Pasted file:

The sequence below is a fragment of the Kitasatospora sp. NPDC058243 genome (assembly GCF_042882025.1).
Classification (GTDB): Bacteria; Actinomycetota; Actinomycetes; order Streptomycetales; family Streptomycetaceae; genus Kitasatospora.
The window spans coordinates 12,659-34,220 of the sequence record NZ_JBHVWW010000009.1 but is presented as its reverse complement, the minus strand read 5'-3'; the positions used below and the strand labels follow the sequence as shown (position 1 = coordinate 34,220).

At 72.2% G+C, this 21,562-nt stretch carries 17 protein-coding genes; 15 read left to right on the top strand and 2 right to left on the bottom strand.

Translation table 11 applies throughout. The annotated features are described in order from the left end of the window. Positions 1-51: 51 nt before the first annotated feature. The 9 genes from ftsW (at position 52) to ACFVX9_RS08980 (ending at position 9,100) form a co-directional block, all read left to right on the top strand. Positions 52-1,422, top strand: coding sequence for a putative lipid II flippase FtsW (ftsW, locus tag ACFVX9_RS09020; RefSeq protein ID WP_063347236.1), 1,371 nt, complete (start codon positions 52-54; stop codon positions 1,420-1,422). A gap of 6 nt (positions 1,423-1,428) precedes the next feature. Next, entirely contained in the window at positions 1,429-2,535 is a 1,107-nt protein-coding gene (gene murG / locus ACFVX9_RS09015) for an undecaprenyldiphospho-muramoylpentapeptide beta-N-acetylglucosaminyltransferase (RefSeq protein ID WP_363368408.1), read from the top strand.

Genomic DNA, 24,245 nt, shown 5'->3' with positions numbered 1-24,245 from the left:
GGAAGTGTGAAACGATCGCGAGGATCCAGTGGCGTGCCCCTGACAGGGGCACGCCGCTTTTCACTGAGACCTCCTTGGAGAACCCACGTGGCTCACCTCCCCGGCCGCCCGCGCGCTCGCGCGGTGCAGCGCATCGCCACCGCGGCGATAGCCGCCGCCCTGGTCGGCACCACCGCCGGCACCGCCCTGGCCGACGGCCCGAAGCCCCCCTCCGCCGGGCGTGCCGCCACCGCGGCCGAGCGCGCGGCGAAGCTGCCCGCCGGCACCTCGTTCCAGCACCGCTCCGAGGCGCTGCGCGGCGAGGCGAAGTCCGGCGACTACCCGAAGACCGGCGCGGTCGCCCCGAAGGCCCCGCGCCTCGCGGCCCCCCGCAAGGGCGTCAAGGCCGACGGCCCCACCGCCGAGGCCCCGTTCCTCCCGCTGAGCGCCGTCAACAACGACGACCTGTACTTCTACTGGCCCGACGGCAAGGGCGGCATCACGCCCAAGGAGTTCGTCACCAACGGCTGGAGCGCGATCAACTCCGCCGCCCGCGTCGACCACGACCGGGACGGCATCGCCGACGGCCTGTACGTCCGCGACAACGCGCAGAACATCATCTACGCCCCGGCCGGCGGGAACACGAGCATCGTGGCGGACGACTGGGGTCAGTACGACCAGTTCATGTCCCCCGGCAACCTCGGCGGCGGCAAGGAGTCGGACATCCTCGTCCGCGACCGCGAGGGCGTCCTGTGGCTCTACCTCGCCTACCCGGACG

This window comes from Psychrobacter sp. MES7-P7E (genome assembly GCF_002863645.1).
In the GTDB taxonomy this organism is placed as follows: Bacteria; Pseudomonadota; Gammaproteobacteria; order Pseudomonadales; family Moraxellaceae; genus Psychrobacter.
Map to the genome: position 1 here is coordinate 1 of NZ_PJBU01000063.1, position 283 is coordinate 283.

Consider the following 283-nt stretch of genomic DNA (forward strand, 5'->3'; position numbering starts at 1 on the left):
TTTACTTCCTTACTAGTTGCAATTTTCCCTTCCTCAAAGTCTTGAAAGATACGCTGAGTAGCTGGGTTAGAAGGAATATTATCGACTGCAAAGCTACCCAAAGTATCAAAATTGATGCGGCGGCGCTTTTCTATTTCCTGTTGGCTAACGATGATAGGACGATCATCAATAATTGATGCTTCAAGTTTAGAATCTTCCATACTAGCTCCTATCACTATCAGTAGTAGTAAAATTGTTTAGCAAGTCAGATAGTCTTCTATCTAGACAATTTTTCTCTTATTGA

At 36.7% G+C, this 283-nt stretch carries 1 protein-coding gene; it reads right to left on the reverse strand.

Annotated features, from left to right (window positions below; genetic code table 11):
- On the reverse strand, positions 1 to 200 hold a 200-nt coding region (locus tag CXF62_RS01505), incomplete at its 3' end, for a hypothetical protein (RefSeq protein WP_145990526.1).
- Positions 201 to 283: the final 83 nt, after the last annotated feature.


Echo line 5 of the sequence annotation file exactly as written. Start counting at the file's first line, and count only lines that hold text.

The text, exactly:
Translation table 11 applies throughout. The annotated features are described in order from the left end of the window. Positions 1-51: 51 nt before the first annotated feature. The 9 genes from ftsW (at position 52) to ACFVX9_RS08980 (ending at position 9,100) form a co-directional block, all read left to right on the top strand. Positions 52-1,422, top strand: coding sequence for a putative lipid II flippase FtsW (ftsW, locus tag ACFVX9_RS09020; RefSeq protein ID WP_063347236.1), 1,371 nt, complete (start codon positions 52-54; stop codon positions 1,420-1,422). A gap of 6 nt (positions 1,423-1,428) precedes the next feature. Next, entirely contained in the window at positions 1,429-2,535 is a 1,107-nt protein-coding gene (gene murG / locus ACFVX9_RS09015) for an undecaprenyldiphospho-muramoylpentapeptide beta-N-acetylglucosaminyltransferase (RefSeq protein ID WP_363368408.1), read from the top strand.